Our studies demonstrate upregulation of OPN and its receptors (αVβ3 and CD44) in the PA adventitia and in isolated fibroblasts from chronically hypoxic hypertensive calves. OPN promotes cell signaling, migration, and invasion via its interaction with two families of receptors: integrins and CD44 [note: OPN does not bind a standard form of CD44 (hyaluronic acid receptor) but does bind various isoforms of CD44 generated by alternative splicing] (45, 63). A well-recognized OPN receptor, αVβ3 integrin, has been shown to modulate several cellular functional modalities including activation of signal transduction, secretion of MMP-2, and cell motility/invasion (6, 16, 21, 46, 49, 69). CD44 has been correlated with cell metastatic/invasion potential of cancer cells (10, 18, 27, 62) and fibroblasts (30), and loss of CD44 expression in transformed cells resulted in impaired potential to form tumor nodules (19). Both CD44 and αVβ3 OPN receptors were suggested to play a role in distribution of MMP molecules on the surface of invasive cells and cooperate in cellular migration and invasion potential (20). Thus the data of the present study, demonstrating coordinately elevated expression levels of OPN receptors CD44 (shown at mRNA and protein levels both in vivo and in vitro) and αVβ3 (shown at protein level in vivo), as well as MMP-2 in PH-Fibs compared with their control counterpart CO-Fibs, suggest that αVβ3 and CD44 receptors cooperate in OPN-induced high proliferative, migratory, and invasive potential of PH-Fibs. Elucidating the OPN/αVβ3/CD44/MMP-2 interactions/pathways contributing to constitutively activated proproliferative and promigratory invasive PH-Fibs phenotype could facilitate better understanding of and potential molecular targets for therapy aimed at vascular remodeling in pulmonary hypertension just as it has in cancer (7, 17, 61).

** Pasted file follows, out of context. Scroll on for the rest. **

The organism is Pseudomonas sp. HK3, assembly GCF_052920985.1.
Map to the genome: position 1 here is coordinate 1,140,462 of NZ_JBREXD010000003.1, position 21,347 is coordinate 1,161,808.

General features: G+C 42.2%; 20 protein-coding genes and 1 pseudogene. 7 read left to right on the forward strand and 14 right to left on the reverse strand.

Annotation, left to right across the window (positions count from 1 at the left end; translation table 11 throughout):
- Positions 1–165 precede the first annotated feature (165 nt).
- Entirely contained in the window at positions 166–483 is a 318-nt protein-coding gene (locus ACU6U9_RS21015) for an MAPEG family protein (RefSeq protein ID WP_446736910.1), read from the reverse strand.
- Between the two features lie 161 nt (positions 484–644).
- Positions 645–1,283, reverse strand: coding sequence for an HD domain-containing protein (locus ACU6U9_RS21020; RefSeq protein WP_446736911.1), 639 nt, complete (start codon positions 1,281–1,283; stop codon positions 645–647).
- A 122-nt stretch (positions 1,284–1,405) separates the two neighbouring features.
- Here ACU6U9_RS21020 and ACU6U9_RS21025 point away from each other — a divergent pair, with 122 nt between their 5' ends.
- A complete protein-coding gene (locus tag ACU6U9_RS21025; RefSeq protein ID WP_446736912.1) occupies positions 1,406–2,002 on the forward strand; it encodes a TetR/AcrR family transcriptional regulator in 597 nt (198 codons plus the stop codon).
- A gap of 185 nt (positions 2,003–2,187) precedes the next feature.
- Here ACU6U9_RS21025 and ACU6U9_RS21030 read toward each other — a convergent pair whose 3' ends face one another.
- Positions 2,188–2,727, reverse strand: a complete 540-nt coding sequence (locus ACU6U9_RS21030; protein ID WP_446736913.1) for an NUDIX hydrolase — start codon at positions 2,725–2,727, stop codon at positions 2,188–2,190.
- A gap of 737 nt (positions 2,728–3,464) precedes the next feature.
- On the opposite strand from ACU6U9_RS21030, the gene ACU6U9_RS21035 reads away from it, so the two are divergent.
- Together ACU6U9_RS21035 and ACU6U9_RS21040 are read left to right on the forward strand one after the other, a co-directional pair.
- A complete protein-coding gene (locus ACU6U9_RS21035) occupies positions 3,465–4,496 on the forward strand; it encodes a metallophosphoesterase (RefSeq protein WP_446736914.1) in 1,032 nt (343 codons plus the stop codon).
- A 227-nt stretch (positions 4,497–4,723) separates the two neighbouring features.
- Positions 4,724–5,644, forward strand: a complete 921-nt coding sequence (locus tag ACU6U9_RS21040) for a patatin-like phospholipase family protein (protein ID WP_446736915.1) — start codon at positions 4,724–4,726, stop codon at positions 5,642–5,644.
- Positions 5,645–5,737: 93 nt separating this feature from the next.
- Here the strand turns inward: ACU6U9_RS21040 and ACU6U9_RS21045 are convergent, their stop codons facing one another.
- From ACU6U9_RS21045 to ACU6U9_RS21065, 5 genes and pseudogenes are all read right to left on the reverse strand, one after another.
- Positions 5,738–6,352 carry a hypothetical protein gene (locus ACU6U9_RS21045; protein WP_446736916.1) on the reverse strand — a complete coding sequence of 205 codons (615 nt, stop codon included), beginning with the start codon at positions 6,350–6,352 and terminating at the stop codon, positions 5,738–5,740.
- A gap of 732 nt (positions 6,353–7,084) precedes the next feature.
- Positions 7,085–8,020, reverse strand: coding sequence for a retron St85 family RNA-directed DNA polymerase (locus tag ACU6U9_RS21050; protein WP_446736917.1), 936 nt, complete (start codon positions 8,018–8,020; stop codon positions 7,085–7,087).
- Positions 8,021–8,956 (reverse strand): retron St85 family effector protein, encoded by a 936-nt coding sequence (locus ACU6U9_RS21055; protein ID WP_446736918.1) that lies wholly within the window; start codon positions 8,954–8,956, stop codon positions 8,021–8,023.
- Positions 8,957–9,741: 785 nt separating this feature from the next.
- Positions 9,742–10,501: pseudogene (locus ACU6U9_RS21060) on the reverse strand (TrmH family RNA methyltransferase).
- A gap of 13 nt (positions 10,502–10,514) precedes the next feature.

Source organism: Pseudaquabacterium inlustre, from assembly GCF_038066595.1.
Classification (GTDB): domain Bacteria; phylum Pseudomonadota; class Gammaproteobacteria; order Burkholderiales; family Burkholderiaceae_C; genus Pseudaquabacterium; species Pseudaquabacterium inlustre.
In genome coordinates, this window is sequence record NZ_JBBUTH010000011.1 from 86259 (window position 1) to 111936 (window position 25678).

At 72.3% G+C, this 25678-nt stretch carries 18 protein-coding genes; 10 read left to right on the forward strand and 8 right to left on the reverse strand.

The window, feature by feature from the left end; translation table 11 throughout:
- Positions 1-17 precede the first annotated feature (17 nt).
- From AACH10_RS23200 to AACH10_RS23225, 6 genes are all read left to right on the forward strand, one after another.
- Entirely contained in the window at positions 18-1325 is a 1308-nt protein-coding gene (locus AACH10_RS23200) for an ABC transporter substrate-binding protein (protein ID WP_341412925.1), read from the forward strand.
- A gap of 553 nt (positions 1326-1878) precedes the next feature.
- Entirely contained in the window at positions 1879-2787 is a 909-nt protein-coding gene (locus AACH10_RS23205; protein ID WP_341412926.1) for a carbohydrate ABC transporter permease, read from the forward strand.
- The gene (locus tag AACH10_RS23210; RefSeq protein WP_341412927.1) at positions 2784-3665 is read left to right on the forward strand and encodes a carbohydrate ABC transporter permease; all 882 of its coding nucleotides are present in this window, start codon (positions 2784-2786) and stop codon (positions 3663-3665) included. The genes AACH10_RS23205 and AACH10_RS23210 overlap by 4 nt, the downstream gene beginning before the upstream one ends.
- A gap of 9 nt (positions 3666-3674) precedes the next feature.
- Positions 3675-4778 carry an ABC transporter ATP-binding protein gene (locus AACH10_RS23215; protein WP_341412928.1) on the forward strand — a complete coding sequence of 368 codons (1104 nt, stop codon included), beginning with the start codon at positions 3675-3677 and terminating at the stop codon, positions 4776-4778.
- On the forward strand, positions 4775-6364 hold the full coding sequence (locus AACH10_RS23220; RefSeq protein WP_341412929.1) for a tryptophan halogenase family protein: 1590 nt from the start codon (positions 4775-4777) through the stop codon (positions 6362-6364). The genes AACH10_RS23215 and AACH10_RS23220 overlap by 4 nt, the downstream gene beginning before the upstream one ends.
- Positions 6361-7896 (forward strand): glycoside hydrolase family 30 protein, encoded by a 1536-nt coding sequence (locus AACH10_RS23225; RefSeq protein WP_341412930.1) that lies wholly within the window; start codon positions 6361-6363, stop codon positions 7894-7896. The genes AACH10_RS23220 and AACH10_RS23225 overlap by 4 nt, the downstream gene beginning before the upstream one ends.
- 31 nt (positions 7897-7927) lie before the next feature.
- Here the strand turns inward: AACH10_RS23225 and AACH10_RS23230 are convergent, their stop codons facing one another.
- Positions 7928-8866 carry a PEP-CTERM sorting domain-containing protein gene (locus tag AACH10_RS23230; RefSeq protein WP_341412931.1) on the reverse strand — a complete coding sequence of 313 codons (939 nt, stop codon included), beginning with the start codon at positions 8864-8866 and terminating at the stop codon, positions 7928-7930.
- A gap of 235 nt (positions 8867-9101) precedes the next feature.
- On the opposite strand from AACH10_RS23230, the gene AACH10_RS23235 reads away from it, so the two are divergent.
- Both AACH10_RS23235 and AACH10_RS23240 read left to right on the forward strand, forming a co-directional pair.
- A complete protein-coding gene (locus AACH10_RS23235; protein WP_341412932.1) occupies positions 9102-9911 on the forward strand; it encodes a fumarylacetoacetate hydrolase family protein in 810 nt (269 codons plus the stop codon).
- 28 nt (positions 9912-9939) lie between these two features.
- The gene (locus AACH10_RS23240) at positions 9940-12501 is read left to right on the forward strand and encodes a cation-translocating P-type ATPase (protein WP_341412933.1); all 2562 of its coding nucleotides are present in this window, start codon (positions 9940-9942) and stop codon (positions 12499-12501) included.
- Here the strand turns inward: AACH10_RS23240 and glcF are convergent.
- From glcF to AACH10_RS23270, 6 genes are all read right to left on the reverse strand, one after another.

In conclusion, our study suggests that elevated OPN expression contributes to enhanced proliferative, migratory, and proinvasive capabilities of a newly emerging adventitial fibroblast phenotype in the setting of hypoxic PH. When considered in the context of the previous data, demonstrating that OPN plasma levels correlate with degree of PH in human patients and that abrogating OPN expression ameliorates PH in experimental animal models, the present study provides additional information on the role of OPN in promoting a microenvironment in the pulmonary arteries conducive to arterial remodeling in chronic hypoxic PH. These data suggest that targeting fibroblast-OPN interactions could be useful in abrogating hypoxia-induced vascular remodeling.
This work was supported in part by a NIH Specialized Centers of Clinically Oriented Research (SCCOR) Grant HL-084923-05 (K. R. Stenmark) and a NIH Program Project Grant HL-014985-36, NHLBI Grant 5T32HL007171-34 (K. R. Stenmark), and NHLBI-HL 086783-01A2 (E. V. Gerasimovskaya).
AA, KRS are responsible for conception and design of the research. AA, ML, MGF, BK, EVG, SRR, BAM, MAF, RT performed the experiments. AA, KRS analyzed the data. AA, MGF, EVG, BM, KRS drafted, revised, and edited the manuscript. AA, ML, MGF, BK, EVG, SRR, BAM, MAF, RT, BOM, KRS approved the final version of the manuscript.
No conflicts of interest, financial or otherwise are declared by the author(s).
The authors are thankful to Danielle Burke for help with the primers, to Stephen Hofmeister and Marcia McGowan for outstanding help in preparing the manuscript, and to Drs. Dale Brown and Michael Yeager for critical review of the manuscript.
Lung tissues from idiopathic PAH patients and control subjects were provided by the Pulmonary Hypertension Breakthrough Initiative (PHBI), which is funded by the Cardiovascular Medical Research Education Fund (CMREF). The tissues were procured at the Transplant Procurement Centers at Stanford University, University of California, San Diego, Vanderbilt University and Allegheny General Hospital.